Although the GRAND ORGUE cabinet consists of many individual parts, it is, in fact, easy to build because all the parts have only 90° angles and there are no bevels required. The cabinet consists of two halves which are held together by 16 threaded rods after the drivers have been fitted. The split construction is necessary because it would not be possible to fit the woofers inside a closed cabinet. To ensure the two halves are properly positioned relative to each other, we recommend wooden plugs or a similar locating system.
Initially, the construction of the two halves is identical. Glue the outer spacers and rear wall to the outer wall which has the cutout in it for the magnets. To this, glue the inner wall with the large cutouts for the woofer baskets. This completes part 2 of the cabinet. On part 1, we now glue the baffle and the rear wall for the full-range drivers in place and attach the inner spacers, which completes this part. If you intend to fit the full-rangedrivers from the back, as originally planned, we recommend you use screw-in nuts. These have to be screwed in before the baffle is glued in place because, afterwards, it is hardly possible to access them. Fitting the drivers from behind is mainly for appearance's sake. If you do not feel up to milling the oval cutouts exactly, you can also fit the drivers from the outside. In this case, however, we would recommend you fit a grille frame with acoustic fabric because the SL 713's basket is not particularly attractive.
It is also necessary to drill holes in the outer spacers, preferably before gluing together, to pass the wires through. The four woofers in each half of the cabinet are soldered in parallel, and these two groups then connected in series. This involves laying connecting wires between the enclosures and a connection from one of the halves to the other. For the full-range drivers, it is only necessary to drill a hole in the rear wall of the full-range enclosure.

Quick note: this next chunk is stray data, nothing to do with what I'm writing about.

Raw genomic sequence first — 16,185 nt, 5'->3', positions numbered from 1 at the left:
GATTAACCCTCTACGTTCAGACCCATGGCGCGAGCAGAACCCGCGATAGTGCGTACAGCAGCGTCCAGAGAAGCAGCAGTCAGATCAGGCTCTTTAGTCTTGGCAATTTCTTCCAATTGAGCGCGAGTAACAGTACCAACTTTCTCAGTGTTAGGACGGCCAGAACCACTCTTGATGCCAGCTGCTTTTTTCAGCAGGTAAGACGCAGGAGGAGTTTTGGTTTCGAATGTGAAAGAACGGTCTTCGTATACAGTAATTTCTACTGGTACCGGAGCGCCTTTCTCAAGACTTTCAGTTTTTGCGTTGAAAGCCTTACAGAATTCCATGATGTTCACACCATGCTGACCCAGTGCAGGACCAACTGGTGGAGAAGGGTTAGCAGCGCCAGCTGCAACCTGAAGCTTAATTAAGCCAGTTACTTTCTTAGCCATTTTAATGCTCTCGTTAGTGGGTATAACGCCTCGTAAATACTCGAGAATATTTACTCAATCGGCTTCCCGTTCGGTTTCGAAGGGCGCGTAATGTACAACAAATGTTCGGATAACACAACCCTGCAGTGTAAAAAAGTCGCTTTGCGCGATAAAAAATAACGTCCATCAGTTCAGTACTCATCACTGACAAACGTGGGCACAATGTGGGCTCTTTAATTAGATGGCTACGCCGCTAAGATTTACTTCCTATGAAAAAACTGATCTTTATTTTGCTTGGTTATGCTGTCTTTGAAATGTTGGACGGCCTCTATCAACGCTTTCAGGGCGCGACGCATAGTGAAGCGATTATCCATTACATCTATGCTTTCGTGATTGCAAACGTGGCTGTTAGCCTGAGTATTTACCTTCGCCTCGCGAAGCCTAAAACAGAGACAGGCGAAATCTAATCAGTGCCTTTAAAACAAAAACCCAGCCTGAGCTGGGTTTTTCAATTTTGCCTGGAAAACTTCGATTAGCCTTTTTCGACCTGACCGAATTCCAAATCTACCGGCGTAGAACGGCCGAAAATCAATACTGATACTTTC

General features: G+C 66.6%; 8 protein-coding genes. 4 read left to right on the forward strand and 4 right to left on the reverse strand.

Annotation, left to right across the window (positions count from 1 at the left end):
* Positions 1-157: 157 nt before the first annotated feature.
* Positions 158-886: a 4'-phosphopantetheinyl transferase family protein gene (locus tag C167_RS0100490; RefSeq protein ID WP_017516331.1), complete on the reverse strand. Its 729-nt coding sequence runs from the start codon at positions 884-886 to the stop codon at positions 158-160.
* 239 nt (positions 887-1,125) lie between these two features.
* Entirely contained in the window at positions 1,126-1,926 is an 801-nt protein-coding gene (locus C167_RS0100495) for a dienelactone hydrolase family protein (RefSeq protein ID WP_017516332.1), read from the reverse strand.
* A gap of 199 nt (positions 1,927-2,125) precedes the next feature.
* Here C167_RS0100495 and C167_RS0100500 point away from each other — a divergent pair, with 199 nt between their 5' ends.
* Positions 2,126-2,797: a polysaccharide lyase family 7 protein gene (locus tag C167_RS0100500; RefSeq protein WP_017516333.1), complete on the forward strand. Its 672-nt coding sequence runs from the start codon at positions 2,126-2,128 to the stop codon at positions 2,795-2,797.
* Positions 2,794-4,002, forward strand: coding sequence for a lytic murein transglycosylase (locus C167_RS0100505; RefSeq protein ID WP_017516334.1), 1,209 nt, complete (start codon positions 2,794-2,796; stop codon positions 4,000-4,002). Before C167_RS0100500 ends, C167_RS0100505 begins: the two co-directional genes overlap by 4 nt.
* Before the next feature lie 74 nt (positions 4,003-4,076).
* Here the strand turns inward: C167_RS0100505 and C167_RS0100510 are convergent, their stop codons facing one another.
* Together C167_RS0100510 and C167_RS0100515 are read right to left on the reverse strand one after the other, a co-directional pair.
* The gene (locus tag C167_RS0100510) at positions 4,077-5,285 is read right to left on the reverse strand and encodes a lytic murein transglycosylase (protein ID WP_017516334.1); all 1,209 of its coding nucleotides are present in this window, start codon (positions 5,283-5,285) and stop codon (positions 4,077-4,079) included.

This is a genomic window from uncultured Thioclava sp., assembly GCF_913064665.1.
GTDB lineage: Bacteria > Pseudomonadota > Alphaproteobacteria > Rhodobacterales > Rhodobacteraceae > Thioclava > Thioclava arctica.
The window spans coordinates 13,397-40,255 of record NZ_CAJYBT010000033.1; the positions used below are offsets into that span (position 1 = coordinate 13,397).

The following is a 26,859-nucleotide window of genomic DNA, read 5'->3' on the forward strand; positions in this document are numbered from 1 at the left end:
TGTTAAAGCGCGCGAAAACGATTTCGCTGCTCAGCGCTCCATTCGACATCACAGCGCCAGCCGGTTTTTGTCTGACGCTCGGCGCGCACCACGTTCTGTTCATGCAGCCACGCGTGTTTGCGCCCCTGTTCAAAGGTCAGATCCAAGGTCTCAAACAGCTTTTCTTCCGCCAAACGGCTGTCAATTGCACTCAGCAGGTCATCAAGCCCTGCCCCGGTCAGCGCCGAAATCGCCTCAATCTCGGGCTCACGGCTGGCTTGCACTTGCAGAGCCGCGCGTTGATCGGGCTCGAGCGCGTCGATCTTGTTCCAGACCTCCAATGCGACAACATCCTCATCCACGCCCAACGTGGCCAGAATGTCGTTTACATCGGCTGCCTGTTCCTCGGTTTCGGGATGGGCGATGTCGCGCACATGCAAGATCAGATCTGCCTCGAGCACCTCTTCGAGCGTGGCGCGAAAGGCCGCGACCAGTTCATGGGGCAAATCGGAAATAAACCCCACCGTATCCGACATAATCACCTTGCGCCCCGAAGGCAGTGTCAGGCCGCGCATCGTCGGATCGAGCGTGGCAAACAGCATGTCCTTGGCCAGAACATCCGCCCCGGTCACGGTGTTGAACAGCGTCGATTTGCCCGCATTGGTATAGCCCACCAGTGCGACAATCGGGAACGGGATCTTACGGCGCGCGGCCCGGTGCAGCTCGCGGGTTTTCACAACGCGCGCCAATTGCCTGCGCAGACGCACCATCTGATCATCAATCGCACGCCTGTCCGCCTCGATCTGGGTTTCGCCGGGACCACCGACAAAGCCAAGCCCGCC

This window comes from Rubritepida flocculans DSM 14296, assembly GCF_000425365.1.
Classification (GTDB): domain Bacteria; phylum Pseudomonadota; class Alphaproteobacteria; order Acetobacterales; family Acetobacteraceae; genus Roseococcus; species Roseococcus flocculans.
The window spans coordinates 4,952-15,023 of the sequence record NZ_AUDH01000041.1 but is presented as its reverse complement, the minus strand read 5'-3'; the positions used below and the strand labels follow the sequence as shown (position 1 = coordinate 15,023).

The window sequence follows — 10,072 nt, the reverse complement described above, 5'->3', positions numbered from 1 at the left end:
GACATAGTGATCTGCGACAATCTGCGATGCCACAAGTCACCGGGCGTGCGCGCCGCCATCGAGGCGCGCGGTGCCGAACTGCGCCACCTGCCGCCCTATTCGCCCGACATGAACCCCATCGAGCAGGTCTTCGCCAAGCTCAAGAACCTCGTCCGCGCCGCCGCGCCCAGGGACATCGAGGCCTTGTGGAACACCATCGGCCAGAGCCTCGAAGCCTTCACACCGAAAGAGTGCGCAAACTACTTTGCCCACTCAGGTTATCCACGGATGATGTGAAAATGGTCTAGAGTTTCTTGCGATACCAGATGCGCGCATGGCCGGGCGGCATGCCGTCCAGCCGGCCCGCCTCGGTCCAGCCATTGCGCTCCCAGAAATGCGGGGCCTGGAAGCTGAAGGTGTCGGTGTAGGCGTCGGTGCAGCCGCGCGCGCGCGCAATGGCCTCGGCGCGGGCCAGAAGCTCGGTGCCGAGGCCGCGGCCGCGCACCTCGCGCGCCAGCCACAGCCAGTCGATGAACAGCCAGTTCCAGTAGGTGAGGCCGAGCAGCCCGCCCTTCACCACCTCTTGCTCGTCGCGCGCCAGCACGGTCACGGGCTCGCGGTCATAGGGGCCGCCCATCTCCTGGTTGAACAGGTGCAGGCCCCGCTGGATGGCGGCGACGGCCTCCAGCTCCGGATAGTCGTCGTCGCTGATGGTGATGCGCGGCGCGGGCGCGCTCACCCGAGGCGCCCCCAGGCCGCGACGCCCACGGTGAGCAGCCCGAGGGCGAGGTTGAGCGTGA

Since there is no room inside the cabinet for the crossover, it has to be placed outside. There are no limits to your imagination. You could make a wooden base for the speaker and hide it there or just use a wooden board and mount it on that so that it is visible. There is also hardly room for terminal connections, so you will need to improvise here, too. The gold-plated screw terminals on the BT 95/75 (or from the HIGH-END-TERMINAL) can be unscrewed and fitted in the rear wall, which is an attractive solution in connection with the wood panelling. Alternatively, the wires can be fed straight from the driver to the crossover without an intermediate terminal.
To reduce the wiring to a minimum, the series capacitors (Elko Special 100 µF and MKT 47 µF), which are responsible for splitting the BB array (see above), can be housed in the full-range enclosure. They can be soldered onto the appropriate driver direct with short pieces of wire and placed in the bottom of the enclosure. Experience has shown that it makes sense to solder up all the eight full-range drivers including the series crossover while they are outside the cabinet and then to position the drivers and wiring in the cabinet afterwards. Soldering the wires on with the drivers already fitted would be far more complicated than outside the cabinet side by side on the table.
HINT: After the whole construction has been glued together, tie the two halves firmly using the threaded rods but before you fit the drivers. At this stage it is possible to sand off any irregularities using an orbital sander so that the two halves match perfectly.
Fold two mats of damping material longways for each of the full-rangeparts of the cabinet and push them inside. No damping is required in the woofer enclosures.